Dan Rostenkowski dead at 82

Aug 11th, 2010 | By politicsnews | Category: Politics

Dan Rostenkowski, the iconic longtime House Ways and Means chairman whose legacy was tarnished by the Congressional Post Office scandal, died Wednesday at his home, according to several news reports.


He was 82.



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Rostenkowski had represented the 5th Congressional District in Chicago that later sent to the House Rod Blagojevich — the impeached Illinois governor now on trial on federal corruptions charges — and Rahm Emanuel — now the White House chief of staff.


The son of a Chicago alderman, Rostenkowski was elected to the House in 1958 and quickly made a name for himself among the rising Democratic stars of the early 1960s.


He was perhaps best known for his iron grip on the tax-writing gavel, which he held from 1981 to 1994, and for the Congressional Post Office scandal that punctuated his congressional career.


Originally indicted on 17 counts, including embezzlement from the post office and obstruction of justice, Rostenkowski pleaded guilty in 1996 to two counts of mail fraud, agreeing to a 17-month prison sentence. The federal prosecutor was Eric Holder, now the attorney general.

In 2000, after Rostenkowski had served his time, then-President Bill Clinton pardoned him in the waning days of the administration.  


He was at the helm of the committee when Congress extended the Social Security program’s solvency in 1983, created the health insurance law known as COBRA and overhauled the tax code in 1986.


He was also known for his role in passing “catastrophic coverage” legislation so unpopular that Congress was forced to repeal the law soon after its enactment. Senior citizens, spurred by now-Rep. Jan Schakowsky (D-Ill.), chased Rostenkowski from an event, creating a memorable video clip.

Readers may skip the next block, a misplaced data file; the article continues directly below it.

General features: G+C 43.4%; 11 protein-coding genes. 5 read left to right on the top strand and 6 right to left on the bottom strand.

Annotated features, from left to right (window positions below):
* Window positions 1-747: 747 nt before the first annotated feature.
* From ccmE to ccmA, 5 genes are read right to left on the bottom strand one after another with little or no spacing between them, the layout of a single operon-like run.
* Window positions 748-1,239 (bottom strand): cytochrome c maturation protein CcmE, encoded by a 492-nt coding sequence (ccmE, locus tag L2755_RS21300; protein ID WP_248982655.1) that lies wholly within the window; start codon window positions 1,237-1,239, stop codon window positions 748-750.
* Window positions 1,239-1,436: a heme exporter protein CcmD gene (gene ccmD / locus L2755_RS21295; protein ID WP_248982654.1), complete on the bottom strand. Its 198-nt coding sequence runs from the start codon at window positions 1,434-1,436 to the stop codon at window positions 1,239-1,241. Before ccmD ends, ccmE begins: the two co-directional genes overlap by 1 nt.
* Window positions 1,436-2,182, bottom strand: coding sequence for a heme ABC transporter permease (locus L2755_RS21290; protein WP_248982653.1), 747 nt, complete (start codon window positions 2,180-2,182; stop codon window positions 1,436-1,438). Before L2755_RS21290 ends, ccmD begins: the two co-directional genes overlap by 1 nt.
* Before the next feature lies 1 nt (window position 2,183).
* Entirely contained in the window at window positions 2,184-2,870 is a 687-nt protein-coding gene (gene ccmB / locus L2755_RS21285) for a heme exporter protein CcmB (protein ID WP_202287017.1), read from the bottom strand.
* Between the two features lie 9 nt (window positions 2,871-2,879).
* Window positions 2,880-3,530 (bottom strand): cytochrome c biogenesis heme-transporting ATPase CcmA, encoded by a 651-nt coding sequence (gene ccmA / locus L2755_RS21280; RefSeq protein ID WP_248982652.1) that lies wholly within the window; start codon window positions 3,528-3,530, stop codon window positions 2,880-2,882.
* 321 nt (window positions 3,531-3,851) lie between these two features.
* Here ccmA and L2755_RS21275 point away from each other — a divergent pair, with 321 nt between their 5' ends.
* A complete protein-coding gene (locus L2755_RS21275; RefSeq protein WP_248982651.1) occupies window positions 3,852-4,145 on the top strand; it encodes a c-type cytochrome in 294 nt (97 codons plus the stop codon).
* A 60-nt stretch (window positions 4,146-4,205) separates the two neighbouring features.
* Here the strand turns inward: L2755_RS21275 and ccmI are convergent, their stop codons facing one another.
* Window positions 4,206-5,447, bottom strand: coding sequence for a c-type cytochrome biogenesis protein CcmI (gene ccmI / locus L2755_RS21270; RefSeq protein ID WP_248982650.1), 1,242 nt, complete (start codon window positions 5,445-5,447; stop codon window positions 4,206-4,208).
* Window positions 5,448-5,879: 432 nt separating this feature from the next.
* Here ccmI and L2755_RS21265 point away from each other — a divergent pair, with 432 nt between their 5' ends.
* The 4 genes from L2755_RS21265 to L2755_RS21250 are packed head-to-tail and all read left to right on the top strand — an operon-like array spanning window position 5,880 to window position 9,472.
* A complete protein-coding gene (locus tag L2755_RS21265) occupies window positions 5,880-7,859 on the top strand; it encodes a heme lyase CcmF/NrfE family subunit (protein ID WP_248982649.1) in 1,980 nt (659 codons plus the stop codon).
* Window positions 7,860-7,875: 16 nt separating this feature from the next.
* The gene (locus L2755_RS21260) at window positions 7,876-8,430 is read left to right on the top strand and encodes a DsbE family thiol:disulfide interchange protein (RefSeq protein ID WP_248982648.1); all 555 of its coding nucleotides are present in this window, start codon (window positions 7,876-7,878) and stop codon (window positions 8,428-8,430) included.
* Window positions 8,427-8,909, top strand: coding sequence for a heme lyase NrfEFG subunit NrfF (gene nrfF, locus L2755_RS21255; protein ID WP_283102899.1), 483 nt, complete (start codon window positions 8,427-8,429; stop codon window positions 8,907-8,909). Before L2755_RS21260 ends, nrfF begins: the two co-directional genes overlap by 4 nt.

Though he would become familiar as the nation’s chief tax-writer, Rostenkowski started his career on a party leadership path.


In 1967, his colleagues elected him chairman of the House Democratic Caucus, the fourth-ranking leadership post, and he appeared, at the time, to have a good shot at the speakership someday.


But his close connections to Mayor Richard J. Daley and President Lyndon B. Johnson would cost him dearly in internal House Democratic politics. The most fateful moment came when then-House Majority Leader Carl Albert of Oklahoma, presiding over the 1968 Democratic National Convention in Chicago, lost control of the boisterous hall, where a mix of vitriol over the Vietnam War and racial unrest had come to a boil.


Rostenkowski took a call from Johnson, who demanded order. And the brawny Rostenkowski then seized the gavel from the diminutive Albert and banged the hall to order — a slight that Albert would never forget.


Two years later, Albert was the Democrats’ choice for speaker, and his loyalists helped then-Rep. Olin Teague (D-Texas) unseat Rostenkowski as the caucus chairman.


Rostenkowski, who passed up a chance to run for House majority whip in 1981, would later advise a future Ways and Means successor, Rep. Charles Rangel (D-N.Y.), that a lawmaker must pick between trying to become a party leader and trying to become a chairman.


Rostenkowski was forced to give up the Ways and Means gavel as his scandal unfolded in 1994. And he lost his House seat that November to Michael Flannery, the first Republican to hold it in 87 years.

Blagojevich returned the seat to the Democrats in 1996. And it was won by Emanuel in 2002 when Blagojevich successfully ran for governor.

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